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Reliable and validated measures of skin disease severity are needed for cutaneous dermatomyositis (DM). CDASI (Cutaneous Dermatomyositis Disease Area and Severity Index), DSSI (Dermatomyositis Skin Severity Index), and CAT (Cutaneous Assessment Tool) skin indices have been developed as outcome instruments.
We sought to demonstrate reliability and validity of these tools for use in measuring disease severity.
CDASI has 4 activity and 2 damage measures, with scores from 0 to 148. DSSI assesses activity based on body surface area and severity on a scale of 0 to 72. CAT uses 21 activity and damage items, for a range of 0 to 175 for activity and 0 to 33 for damage. Ten dermatologists used the instruments to score the same 12 to 16 patients in one session. Global validation measures were administered to physicians and patients.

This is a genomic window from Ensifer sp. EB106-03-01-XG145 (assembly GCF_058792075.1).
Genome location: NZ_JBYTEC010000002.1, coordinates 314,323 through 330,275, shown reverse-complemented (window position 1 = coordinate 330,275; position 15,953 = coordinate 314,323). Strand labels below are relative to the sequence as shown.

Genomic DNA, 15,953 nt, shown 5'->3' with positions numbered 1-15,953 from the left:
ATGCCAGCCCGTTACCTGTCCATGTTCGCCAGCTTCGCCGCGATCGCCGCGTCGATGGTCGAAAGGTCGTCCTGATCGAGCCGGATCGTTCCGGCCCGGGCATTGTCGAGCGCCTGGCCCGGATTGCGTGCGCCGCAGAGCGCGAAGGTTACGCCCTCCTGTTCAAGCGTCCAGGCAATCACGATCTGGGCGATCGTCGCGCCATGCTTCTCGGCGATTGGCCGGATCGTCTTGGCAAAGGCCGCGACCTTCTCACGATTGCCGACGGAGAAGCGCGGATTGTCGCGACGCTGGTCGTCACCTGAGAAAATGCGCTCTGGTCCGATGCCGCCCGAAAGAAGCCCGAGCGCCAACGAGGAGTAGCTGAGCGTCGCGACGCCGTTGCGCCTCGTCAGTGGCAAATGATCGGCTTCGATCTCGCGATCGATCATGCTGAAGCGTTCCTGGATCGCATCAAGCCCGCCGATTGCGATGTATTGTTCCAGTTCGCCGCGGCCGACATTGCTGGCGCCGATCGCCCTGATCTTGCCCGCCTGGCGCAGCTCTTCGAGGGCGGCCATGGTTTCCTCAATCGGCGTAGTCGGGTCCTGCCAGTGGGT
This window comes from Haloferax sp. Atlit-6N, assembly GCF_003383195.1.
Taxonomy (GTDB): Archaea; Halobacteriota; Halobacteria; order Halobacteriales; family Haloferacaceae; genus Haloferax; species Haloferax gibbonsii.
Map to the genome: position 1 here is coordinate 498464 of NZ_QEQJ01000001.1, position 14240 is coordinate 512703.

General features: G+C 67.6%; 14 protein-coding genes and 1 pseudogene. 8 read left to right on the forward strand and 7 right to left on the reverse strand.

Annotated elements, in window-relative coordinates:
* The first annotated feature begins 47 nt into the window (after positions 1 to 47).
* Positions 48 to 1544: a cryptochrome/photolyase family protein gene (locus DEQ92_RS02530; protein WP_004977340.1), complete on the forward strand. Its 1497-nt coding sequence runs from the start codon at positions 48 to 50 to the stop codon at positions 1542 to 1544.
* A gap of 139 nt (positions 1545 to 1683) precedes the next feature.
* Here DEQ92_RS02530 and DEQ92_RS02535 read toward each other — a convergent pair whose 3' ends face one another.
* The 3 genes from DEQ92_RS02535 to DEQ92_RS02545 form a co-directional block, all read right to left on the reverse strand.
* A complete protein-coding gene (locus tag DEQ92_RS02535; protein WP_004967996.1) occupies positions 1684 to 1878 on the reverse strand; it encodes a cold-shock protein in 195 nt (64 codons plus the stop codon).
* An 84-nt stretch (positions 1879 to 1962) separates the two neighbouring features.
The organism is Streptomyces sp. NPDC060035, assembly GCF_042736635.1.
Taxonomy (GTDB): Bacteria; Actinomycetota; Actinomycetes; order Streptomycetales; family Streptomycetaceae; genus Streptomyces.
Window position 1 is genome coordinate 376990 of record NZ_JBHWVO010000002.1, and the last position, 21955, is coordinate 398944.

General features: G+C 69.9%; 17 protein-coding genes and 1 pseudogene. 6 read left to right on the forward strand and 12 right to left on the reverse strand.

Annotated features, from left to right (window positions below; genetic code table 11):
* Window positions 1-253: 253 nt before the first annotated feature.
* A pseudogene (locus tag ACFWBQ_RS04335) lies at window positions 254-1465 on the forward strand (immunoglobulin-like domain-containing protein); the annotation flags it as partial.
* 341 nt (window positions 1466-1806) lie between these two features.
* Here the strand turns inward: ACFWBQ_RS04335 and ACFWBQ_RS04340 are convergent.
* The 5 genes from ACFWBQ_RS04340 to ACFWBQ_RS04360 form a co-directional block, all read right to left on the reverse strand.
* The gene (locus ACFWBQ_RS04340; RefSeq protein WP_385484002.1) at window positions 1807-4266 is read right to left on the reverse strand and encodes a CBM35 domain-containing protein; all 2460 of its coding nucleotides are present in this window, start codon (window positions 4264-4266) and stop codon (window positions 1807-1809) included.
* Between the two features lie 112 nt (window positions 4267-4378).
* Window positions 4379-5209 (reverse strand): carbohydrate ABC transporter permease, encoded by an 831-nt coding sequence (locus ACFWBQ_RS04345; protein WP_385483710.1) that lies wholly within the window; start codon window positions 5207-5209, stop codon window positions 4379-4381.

Global validation measures correlated with the 3 outcome instruments (p<0.0001). CAT displayed lower inter- and intra-rater reliability relative to the CDASI. All scales correlate better with physician than patient global skin measures.
It appears that the CDASI may be a useful outcome measure for studies of cutaneous DM. Further testing to compare responsiveness of all three measures is necessary.